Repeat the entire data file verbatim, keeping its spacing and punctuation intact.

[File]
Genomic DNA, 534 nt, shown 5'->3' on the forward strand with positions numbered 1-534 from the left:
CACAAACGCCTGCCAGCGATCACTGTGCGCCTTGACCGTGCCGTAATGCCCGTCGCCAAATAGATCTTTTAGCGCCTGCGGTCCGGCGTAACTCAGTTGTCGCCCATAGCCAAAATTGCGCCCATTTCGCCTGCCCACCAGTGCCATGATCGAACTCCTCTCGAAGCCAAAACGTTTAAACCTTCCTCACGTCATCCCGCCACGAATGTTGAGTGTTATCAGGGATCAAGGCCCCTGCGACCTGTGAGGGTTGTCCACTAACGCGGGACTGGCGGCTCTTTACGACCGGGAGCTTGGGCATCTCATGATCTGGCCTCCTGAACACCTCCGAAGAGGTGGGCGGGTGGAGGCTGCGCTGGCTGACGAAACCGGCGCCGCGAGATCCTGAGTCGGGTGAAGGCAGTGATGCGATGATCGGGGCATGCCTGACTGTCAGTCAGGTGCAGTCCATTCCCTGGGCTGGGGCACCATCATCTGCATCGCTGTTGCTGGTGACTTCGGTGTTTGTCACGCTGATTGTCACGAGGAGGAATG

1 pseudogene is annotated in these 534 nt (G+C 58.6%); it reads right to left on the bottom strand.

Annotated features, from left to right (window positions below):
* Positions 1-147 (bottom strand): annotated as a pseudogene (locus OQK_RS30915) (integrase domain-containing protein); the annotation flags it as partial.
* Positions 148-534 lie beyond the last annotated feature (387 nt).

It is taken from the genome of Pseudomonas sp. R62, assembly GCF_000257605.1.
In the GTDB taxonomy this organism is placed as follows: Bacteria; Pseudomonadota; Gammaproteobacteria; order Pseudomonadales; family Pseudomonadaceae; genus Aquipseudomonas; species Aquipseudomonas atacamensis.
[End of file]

Genomic DNA, 534 nt, shown 5'->3' on the forward strand with positions numbered 1-534 from the left:
CACAAACGCCTGCCAGCGATCACTGTGCGCCTTGACCGTGCCGTAATGCCCGTCGCCAAATAGATCTTTTAGCGCCTGCGGTCCGGCGTAACTCAGTTGTCGCCCATAGCCAAAATTGCGCCCATTTCGCCTGCCCACCAGTGCCATGATCGAACTCCTCTCGAAGCCAAAACGTTTAAACCTTCCTCACGTCATCCCGCCACGAATGTTGAGTGTTATCAGGGATCAAGGCCCCTGCGACCTGTGAGGGTTGTCCACTAACGCGGGACTGGCGGCTCTTTACGACCGGGAGCTTGGGCATCTCATGATCTGGCCTCCTGAACACCTCCGAAGAGGTGGGCGGGTGGAGGCTGCGCTGGCTGACGAAACCGGCGCCGCGAGATCCTGAGTCGGGTGAAGGCAGTGATGCGATGATCGGGGCATGCCTGACTGTCAGTCAGGTGCAGTCCATTCCCTGGGCTGGGGCACCATCATCTGCATCGCTGTTGCTGGTGACTTCGGTGTTTGTCACGCTGATTGTCACGAGGAGGAATG

1 pseudogene is annotated in these 534 nt (G+C 58.6%); it reads right to left on the bottom strand.

Annotated features, from left to right (window positions below):
* Positions 1-147 (bottom strand): annotated as a pseudogene (locus OQK_RS30915) (integrase domain-containing protein); the annotation flags it as partial.
* Positions 148-534 lie beyond the last annotated feature (387 nt).

It is taken from the genome of Pseudomonas sp. R62, assembly GCF_000257605.1.
In the GTDB taxonomy this organism is placed as follows: Bacteria; Pseudomonadota; Gammaproteobacteria; order Pseudomonadales; family Pseudomonadaceae; genus Aquipseudomonas; species Aquipseudomonas atacamensis.